Thursday, February 24, 2011

POYi Feature Picture Story

For the past three weeks, the University of Missouri School of Journalism has hosted the Pictures of the Year International competition. I spent a lot of free time there, but one of my favorite categories to watch is the feature picture story. There were well over 200 entries in the category, and it took several hours for the 3 judges to get through them all.

The picture stories that were voted in during the first round usually took a little more time for the judges to look at. Many of the stories that were voted out were called within seconds of appearing on the screen. That definitely made me think that a picture story that immediately caught the attention of the judges, either because it was visually interesting or it made them curious, were the ones that made it further in the competition.

The story needs to be strong without relying on the captions. It needs to interest viewers enough that they want to read the captions and the story, and look at the pictures more. If you do have a story summary and captions, you need to make sure they match the story. You can't insert missing information or try to change the meaning of the story by simply putting the information in the story. It causes a disconnect, and it made the judges quickly vote out the story.

They also strongly emphasized the importance of good editing. The story needs to be tightly edited. There needs to not be repetition in the images, but they need to flow together, like we have talked about in capstone. You don't want the picture story to be too much to get thorough, and there were times they discussed that the story just had one picture too many and they said it could ruin the story.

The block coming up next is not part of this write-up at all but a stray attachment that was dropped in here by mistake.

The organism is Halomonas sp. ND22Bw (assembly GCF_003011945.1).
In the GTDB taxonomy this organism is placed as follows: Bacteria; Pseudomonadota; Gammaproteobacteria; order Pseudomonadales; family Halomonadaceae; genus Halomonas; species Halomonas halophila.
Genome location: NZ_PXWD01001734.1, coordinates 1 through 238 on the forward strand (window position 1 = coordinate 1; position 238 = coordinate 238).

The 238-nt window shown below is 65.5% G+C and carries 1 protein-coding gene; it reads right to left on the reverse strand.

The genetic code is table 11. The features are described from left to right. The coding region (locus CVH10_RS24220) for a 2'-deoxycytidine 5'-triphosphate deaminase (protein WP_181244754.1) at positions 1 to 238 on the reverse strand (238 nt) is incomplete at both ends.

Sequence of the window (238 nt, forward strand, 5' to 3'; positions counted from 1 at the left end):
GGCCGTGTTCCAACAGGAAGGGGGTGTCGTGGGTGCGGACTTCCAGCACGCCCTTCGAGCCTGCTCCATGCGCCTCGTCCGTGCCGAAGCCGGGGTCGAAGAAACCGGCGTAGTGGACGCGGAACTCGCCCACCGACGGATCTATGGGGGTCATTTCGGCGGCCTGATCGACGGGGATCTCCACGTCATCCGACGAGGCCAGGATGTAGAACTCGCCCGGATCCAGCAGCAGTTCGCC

Another important thing they emphasized was to look at stories in a new way. They voted out many stories from Haiti just when they heard where it was from. They said they wanted to see a fresh take on it, instead of the same old predictable pictures. The edgy, different stories were many of the ones that made it into the final round and received awards. I think that's important to remember. You need to put your style into everything you shoot and make sure if you're covering a topic that has already been done before that it's new and different. The judges were also impressed with stories that required lots of access. There are stories that are in your neighborhood that need to be told and you could have the best access.

The final thing I noticed was important was the ending of the story. DON'T GO FOR THE CLICHE! Be creative and think about what is a fitting ending to your story, not just a sunset or a night picture. You have to be more creative. Sometimes it can be the make or break factor of your story.

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